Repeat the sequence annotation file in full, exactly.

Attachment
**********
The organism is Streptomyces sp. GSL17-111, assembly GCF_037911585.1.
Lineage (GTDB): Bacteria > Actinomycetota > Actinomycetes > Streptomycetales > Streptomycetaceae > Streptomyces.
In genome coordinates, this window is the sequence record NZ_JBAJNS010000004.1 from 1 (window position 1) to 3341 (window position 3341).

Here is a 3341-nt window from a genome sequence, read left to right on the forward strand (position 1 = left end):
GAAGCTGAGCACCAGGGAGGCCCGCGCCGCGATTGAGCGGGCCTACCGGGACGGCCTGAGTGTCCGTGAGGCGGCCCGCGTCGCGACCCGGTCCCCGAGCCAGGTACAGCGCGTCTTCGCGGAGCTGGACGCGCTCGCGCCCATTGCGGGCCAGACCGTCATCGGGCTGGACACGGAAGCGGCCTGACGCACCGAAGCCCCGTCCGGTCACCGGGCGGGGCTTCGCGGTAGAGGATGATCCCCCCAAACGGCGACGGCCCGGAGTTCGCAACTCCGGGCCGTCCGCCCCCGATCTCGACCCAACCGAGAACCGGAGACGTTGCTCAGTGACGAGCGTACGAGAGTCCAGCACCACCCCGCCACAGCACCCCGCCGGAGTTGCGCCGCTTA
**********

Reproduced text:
The organism is Streptomyces sp. GSL17-111, assembly GCF_037911585.1.
Lineage (GTDB): Bacteria > Actinomycetota > Actinomycetes > Streptomycetales > Streptomycetaceae > Streptomyces.
In genome coordinates, this window is the sequence record NZ_JBAJNS010000004.1 from 1 (window position 1) to 3341 (window position 3341).

Here is a 3341-nt window from a genome sequence, read left to right on the forward strand (position 1 = left end):
GAAGCTGAGCACCAGGGAGGCCCGCGCCGCGATTGAGCGGGCCTACCGGGACGGCCTGAGTGTCCGTGAGGCGGCCCGCGTCGCGACCCGGTCCCCGAGCCAGGTACAGCGCGTCTTCGCGGAGCTGGACGCGCTCGCGCCCATTGCGGGCCAGACCGTCATCGGGCTGGACACGGAAGCGGCCTGACGCACCGAAGCCCCGTCCGGTCACCGGGCGGGGCTTCGCGGTAGAGGATGATCCCCCCAAACGGCGACGGCCCGGAGTTCGCAACTCCGGGCCGTCCGCCCCCGATCTCGACCCAACCGAGAACCGGAGACGTTGCTCAGTGACGAGCGTACGAGAGTCCAGCACCACCCCGCCACAGCACCCCGCCGGAGTTGCGCCGCTTA